Ireland’s Dan Martin savoured his second career Tour de France victory as the Mur-de-Bretagne delivered a shake-up to the general classification battle.
UAE Team Emirates’ Martin did his own hopes of featuring in the fight for yellow no harm as he attacked from 1.2 kilometres out on the ‘Alpe d’Huez of Brittany’ and raced clear to take victory on stage six ahead of AG2R La Mondiale’s Pierre Latour.
“It’s great to get a win after so many second places since the last one,” said Martin, who has had four second places in the Tour since taking victory on stage nine to Bagneres-de-Bigorre in 2013.
“I was afraid of the crosswinds and maybe it was adrenalin, but the legs were there and it all worked out.
“There were a lot of contenders in that group so I was glad to hang on.”
Martin had to dig deep as Latour countered with 500 metres to go, but he had enough to beat the Frenchman at the end of a 181km stage from Brest which tackled the Mur twice.
The rest of the pack were scrapping for seconds just behind and, when the dust settled, Team Sky’s Geraint Thomas had moved up to second place overall, three seconds off BMC’s Greg Van Avermaet in yellow.
However, Chris Froome conceded five seconds on a number of rivals, including Mitchelton-Scott’s Adam Yates, BMC’s Richie Porte, plus Alejandro Valverde, Mikel Landa and Nairo Quintana of Movistar.
There were greater losses further back. AG2R La Mondiale’s Romain Bardet suffered a broken wheel on the short, sharp two-kilometre climb and had to grab team-mate Tony Gallopin’s bike before rolling home 31 seconds down.
Worse befell Team Sunweb’s Tom Dumouli who had a broken wheel of his own with six kilometres left. The Dutchman finished 53 seconds down and was then hit with a 20 second penalty for using his team car to try to draft back to the peloton.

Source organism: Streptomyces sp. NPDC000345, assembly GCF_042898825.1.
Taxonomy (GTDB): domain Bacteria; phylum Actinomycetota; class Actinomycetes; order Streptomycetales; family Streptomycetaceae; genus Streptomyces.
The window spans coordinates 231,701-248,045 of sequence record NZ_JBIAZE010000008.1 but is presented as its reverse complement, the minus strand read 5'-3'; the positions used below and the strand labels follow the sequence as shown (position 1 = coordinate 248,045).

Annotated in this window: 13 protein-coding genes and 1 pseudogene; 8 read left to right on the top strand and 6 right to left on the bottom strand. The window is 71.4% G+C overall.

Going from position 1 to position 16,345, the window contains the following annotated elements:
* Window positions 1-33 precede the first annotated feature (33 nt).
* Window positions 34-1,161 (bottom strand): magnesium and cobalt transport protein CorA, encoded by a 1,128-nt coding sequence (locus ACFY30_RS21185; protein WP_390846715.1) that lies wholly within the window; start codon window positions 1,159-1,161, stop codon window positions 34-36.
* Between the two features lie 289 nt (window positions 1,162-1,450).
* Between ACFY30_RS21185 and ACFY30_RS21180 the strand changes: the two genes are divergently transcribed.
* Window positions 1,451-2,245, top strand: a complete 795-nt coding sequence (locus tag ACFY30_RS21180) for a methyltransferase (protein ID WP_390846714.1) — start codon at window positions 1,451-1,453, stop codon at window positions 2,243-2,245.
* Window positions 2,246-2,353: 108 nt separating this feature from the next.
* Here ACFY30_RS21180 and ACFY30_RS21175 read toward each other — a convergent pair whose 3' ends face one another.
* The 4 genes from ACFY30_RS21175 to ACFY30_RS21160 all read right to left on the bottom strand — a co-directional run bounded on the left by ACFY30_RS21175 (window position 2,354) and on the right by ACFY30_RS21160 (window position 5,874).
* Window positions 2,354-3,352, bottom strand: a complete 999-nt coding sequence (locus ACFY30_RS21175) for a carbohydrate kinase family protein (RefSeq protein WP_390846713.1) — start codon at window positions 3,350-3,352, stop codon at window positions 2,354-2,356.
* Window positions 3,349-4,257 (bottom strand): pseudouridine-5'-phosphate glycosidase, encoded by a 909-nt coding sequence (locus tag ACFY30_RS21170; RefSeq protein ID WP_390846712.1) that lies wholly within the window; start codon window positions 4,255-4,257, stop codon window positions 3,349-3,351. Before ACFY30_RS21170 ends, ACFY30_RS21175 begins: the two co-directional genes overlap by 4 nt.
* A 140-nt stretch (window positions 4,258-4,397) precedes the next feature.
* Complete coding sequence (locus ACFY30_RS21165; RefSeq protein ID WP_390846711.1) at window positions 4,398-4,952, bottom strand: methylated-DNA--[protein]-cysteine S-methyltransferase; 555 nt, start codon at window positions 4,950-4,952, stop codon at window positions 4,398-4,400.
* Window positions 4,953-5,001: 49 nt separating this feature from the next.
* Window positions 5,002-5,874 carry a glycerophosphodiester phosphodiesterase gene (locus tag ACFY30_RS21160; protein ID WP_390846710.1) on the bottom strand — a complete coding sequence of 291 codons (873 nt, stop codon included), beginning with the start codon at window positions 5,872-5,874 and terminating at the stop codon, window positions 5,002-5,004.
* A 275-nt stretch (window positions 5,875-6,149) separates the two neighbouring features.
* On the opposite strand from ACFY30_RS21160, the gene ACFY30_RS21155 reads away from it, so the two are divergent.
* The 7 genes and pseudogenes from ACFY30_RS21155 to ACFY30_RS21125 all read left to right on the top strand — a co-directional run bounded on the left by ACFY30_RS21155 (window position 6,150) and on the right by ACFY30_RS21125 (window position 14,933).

Thomas had used quick thinking to nick a couple of seconds in the bonus sprint and stay on Van Avermaet’s case, though he could not quite manage the podium finish which would have put him in yellow.
“In the final I tried to play it a bit too late,” the Welshman said. “I knew it was quite a hard finish so I wanted to try and wait. By the time 200 metres was coming the time had gone.
“Valverde went so I knew I wasn’t going to beat him for third. I just stayed where I was and saved that one percent for another day.”
Should Froome find that the Giro d’Italia does catch up with him, as many expect, Sky could hardly wish for Thomas to be better positioned as it stands.
Yates sits in 13th place and Froome 14th overall, both 62 seconds down and one second ahead of Dumoulin, who dropped to 15th.
Martin’s win pushed him up to 21st, one minute 27 seconds down as he clawed back some of the 98 seconds conceded by Emirates on the stage three team time trial.
“People were asking me this morning, ‘Do you aim for the stage victory or to take time?’” Martin said. “If I win the stage, I take time.”
The 31-year-old began the Tour targeting the general classification after riding to an impressive sixth last year despite suffering two broken vertebrae in a stage nine crash.
Since then he has changed teams, leaving Quick-Step Floors to join Emirates. He admitted he initially struggled with the responsibility of an increased leadership role before coming good with a stage victory and fourth overall at the Criterium du Dauphine last month.
“In May I had a period of reflection about why I was making all these sacrifices,” he said. “Today it was in the back of my mind. My wife has had an important 28-week scan for our twins and it’s moments like that you miss, but moments like this make it almost worthwhile.”